Here is an actor capable of possessing a movie, like Daniel Day-Lewis or Denis Lavant, and a movie as episodic and unmoored as “Synonyms” is only sustained by the tension Mercier brings to every scene. He’s dead behind the eyes one moment, and twirling in place the next. Emile (cat-like “My Golden Days” star Quentin Dolmaire) gives Yoav a mustard-collared peacoat as the first gesture of the homoerotic quid pro quo relationship that forms between them, and Mercier constantly wears it like a Spartan warrior strutting down the runway of a fashion show. The ex-soldier is so convinced that France will be his freedom that he doesn’t seem to realize he’s just exchanged one uniform for another.

“Synonyms” doesn’t have much of a legible plot. Lapid has said that time “wasn’t a precise state of consciousness,” and the erratic flow of this film reflects that. It doesn’t always add up, but it builds with the transfixing power of a primal scream. Most scenes follow Yoav as he tries to shed his Israeliness, an oblique process that’s often expressed through latent details (this is hardly an apolitical work, but Lapid has so little interest in the specifics that it’s jarring when a sequence towards the end invokes the names of current world leaders). He rents a tiny apartment, and lives on less than two Euros a day. He gets a job at the Israeli embassy — presumably for work visa reasons? — and only speaks his native tongue through gritted teeth. He listens to Caroline (a somewhat underwritten Louise Chevillotte) play the oboe, and tells Emile stories about his terrorist grandfather, his childhood obsession with the Trojan warrior Hector, and a number of surreal anecdotes about his time in the IDF.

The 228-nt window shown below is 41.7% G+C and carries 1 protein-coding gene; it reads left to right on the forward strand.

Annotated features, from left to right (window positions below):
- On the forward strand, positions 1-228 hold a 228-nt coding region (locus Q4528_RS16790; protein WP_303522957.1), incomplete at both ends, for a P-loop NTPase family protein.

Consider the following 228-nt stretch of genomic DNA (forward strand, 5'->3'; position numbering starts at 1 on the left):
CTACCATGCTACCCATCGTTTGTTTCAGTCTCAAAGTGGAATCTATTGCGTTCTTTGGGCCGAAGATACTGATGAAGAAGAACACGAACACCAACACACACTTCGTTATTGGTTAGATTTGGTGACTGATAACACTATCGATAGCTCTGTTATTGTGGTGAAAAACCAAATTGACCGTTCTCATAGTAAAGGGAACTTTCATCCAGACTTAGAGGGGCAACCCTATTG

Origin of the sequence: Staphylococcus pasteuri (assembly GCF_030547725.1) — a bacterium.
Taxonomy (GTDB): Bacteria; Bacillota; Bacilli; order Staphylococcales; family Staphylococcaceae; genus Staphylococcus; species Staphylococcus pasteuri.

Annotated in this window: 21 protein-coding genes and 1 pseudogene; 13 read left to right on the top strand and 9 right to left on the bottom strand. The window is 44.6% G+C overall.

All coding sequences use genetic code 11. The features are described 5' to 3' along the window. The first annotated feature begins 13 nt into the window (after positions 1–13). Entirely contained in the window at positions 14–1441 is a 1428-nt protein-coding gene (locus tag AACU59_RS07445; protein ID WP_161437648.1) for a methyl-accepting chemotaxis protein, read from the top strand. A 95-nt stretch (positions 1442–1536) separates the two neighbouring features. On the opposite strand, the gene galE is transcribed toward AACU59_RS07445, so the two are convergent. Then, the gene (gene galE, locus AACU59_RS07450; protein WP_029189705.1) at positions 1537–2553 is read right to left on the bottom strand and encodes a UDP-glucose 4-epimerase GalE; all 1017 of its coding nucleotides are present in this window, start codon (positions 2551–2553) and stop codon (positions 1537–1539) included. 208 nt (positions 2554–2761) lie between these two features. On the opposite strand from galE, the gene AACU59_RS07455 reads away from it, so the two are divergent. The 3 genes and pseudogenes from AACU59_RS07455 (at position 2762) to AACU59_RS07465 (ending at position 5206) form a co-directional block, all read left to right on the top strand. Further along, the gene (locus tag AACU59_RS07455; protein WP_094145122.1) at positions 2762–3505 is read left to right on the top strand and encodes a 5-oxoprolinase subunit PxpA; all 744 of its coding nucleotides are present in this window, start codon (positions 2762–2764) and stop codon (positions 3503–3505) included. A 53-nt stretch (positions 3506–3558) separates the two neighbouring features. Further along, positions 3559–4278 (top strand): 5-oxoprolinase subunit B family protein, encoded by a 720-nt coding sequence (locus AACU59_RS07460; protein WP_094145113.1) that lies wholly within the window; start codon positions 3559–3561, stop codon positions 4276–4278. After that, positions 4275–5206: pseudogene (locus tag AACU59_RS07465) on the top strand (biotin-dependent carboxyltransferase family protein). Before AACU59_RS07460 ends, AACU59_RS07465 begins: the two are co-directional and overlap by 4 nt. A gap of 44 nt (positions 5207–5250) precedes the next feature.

With little warning or explanation, Lapid sometimes cuts to these stories in flashback; a bit where Yoav fires a machine gun to the tune of a French pop song is fried with the same seriocomic banality that gave Samuel Maoz’s “Foxtrot” its bite (or, on the other side of the border, Elia Suleiman’s “The Time that Remains”). Some of the contemporary asides are even stranger and more amusing. Yoav introduces a nationalistic embassy colleague to a steroidal ex-pat who looks like the ex-Mossad agent Sacha Baron Cohen played on “Who Is America?,” and participates in regular pitchfork fights with Paris’ Neo-Nazis; the two men greet each other by engaging in a long and laugh-out-loud funny wrestling match on top of an office desk, as Lapid takes the piss out of his birth country’s empty penchant for hyper-masculinity. It’s a stinging critique from someone who couldn’t breathe in the chokehold of his country’s reflexive military violence, even when it was rationalized as a natural response to millennia of victimization.